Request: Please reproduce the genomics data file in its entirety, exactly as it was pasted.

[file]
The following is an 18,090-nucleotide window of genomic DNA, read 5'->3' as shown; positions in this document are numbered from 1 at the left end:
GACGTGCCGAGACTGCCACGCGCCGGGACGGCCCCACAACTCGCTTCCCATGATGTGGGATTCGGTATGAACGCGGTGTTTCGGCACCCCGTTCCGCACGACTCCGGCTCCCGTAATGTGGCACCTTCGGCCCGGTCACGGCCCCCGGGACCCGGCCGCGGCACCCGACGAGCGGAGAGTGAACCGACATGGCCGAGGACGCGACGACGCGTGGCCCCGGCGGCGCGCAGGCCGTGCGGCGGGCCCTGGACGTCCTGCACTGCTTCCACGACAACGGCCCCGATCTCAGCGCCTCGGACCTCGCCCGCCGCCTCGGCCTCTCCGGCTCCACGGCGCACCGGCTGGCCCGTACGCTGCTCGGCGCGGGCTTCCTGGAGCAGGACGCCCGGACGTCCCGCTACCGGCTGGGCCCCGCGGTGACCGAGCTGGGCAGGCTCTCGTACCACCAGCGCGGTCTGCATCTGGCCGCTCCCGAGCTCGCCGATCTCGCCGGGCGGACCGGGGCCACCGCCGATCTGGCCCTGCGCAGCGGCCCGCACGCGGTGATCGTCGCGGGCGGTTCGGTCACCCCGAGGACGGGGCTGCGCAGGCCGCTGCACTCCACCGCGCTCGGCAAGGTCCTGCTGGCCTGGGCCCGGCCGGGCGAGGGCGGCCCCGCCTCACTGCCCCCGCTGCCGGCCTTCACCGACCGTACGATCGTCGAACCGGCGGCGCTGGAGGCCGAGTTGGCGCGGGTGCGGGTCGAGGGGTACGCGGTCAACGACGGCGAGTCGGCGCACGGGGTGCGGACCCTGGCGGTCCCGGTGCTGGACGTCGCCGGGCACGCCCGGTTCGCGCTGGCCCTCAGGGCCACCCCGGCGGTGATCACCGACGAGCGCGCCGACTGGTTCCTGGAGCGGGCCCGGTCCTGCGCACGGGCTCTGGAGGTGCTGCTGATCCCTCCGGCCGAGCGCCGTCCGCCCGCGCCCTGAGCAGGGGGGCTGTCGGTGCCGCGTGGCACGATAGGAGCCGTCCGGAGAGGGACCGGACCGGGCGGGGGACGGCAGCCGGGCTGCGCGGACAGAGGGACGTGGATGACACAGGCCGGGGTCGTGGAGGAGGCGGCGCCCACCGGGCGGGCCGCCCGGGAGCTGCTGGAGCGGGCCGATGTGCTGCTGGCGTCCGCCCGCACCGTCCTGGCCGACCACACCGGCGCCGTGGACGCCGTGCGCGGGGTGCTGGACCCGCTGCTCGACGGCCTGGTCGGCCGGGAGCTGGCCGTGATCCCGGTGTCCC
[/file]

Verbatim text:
The following is an 18,090-nucleotide window of genomic DNA, read 5'->3' as shown; positions in this document are numbered from 1 at the left end:
GACGTGCCGAGACTGCCACGCGCCGGGACGGCCCCACAACTCGCTTCCCATGATGTGGGATTCGGTATGAACGCGGTGTTTCGGCACCCCGTTCCGCACGACTCCGGCTCCCGTAATGTGGCACCTTCGGCCCGGTCACGGCCCCCGGGACCCGGCCGCGGCACCCGACGAGCGGAGAGTGAACCGACATGGCCGAGGACGCGACGACGCGTGGCCCCGGCGGCGCGCAGGCCGTGCGGCGGGCCCTGGACGTCCTGCACTGCTTCCACGACAACGGCCCCGATCTCAGCGCCTCGGACCTCGCCCGCCGCCTCGGCCTCTCCGGCTCCACGGCGCACCGGCTGGCCCGTACGCTGCTCGGCGCGGGCTTCCTGGAGCAGGACGCCCGGACGTCCCGCTACCGGCTGGGCCCCGCGGTGACCGAGCTGGGCAGGCTCTCGTACCACCAGCGCGGTCTGCATCTGGCCGCTCCCGAGCTCGCCGATCTCGCCGGGCGGACCGGGGCCACCGCCGATCTGGCCCTGCGCAGCGGCCCGCACGCGGTGATCGTCGCGGGCGGTTCGGTCACCCCGAGGACGGGGCTGCGCAGGCCGCTGCACTCCACCGCGCTCGGCAAGGTCCTGCTGGCCTGGGCCCGGCCGGGCGAGGGCGGCCCCGCCTCACTGCCCCCGCTGCCGGCCTTCACCGACCGTACGATCGTCGAACCGGCGGCGCTGGAGGCCGAGTTGGCGCGGGTGCGGGTCGAGGGGTACGCGGTCAACGACGGCGAGTCGGCGCACGGGGTGCGGACCCTGGCGGTCCCGGTGCTGGACGTCGCCGGGCACGCCCGGTTCGCGCTGGCCCTCAGGGCCACCCCGGCGGTGATCACCGACGAGCGCGCCGACTGGTTCCTGGAGCGGGCCCGGTCCTGCGCACGGGCTCTGGAGGTGCTGCTGATCCCTCCGGCCGAGCGCCGTCCGCCCGCGCCCTGAGCAGGGGGGCTGTCGGTGCCGCGTGGCACGATAGGAGCCGTCCGGAGAGGGACCGGACCGGGCGGGGGACGGCAGCCGGGCTGCGCGGACAGAGGGACGTGGATGACACAGGCCGGGGTCGTGGAGGAGGCGGCGCCCACCGGGCGGGCCGCCCGGGAGCTGCTGGAGCGGGCCGATGTGCTGCTGGCGTCCGCCCGCACCGTCCTGGCCGACCACACCGGCGCCGTGGACGCCGTGCGCGGGGTGCTGGACCCGCTGCTCGACGGCCTGGTCGGCCGGGAGCTGGCCGTGATCCCGGTGTCCC